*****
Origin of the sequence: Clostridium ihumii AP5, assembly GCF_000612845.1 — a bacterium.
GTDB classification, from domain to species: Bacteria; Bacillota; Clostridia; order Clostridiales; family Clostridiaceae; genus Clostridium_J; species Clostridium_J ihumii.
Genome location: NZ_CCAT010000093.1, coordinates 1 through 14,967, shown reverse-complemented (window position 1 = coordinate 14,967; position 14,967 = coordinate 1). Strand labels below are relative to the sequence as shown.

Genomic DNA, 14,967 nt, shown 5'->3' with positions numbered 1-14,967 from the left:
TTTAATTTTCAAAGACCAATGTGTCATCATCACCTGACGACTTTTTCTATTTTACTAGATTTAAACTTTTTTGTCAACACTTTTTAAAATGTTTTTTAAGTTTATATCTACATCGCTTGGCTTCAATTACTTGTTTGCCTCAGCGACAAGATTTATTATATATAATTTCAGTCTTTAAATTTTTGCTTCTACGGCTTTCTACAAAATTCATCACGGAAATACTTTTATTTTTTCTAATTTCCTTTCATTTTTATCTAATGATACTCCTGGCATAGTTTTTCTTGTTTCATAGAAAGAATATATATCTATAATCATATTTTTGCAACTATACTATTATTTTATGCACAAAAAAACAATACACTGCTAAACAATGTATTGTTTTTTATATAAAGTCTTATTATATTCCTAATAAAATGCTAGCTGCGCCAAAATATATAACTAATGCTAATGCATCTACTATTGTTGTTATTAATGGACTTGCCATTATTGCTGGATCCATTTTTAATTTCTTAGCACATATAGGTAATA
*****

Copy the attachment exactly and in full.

Origin of the sequence: Clostridium ihumii AP5, assembly GCF_000612845.1 — a bacterium.
GTDB classification, from domain to species: Bacteria; Bacillota; Clostridia; order Clostridiales; family Clostridiaceae; genus Clostridium_J; species Clostridium_J ihumii.
Genome location: NZ_CCAT010000093.1, coordinates 1 through 14,967, shown reverse-complemented (window position 1 = coordinate 14,967; position 14,967 = coordinate 1). Strand labels below are relative to the sequence as shown.

Genomic DNA, 14,967 nt, shown 5'->3' with positions numbered 1-14,967 from the left:
TTTAATTTTCAAAGACCAATGTGTCATCATCACCTGACGACTTTTTCTATTTTACTAGATTTAAACTTTTTTGTCAACACTTTTTAAAATGTTTTTTAAGTTTATATCTACATCGCTTGGCTTCAATTACTTGTTTGCCTCAGCGACAAGATTTATTATATATAATTTCAGTCTTTAAATTTTTGCTTCTACGGCTTTCTACAAAATTCATCACGGAAATACTTTTATTTTTTCTAATTTCCTTTCATTTTTATCTAATGATACTCCTGGCATAGTTTTTCTTGTTTCATAGAAAGAATATATATCTATAATCATATTTTTGCAACTATACTATTATTTTATGCACAAAAAAACAATACACTGCTAAACAATGTATTGTTTTTTATATAAAGTCTTATTATATTCCTAATAAAATGCTAGCTGCGCCAAAATATATAACTAATGCTAATGCATCTACTATTGTTGTTATTAATGGACTTGCCATTATTGCTGGATCCATTTTTAATTTCTTAGCACATATAGGTAATA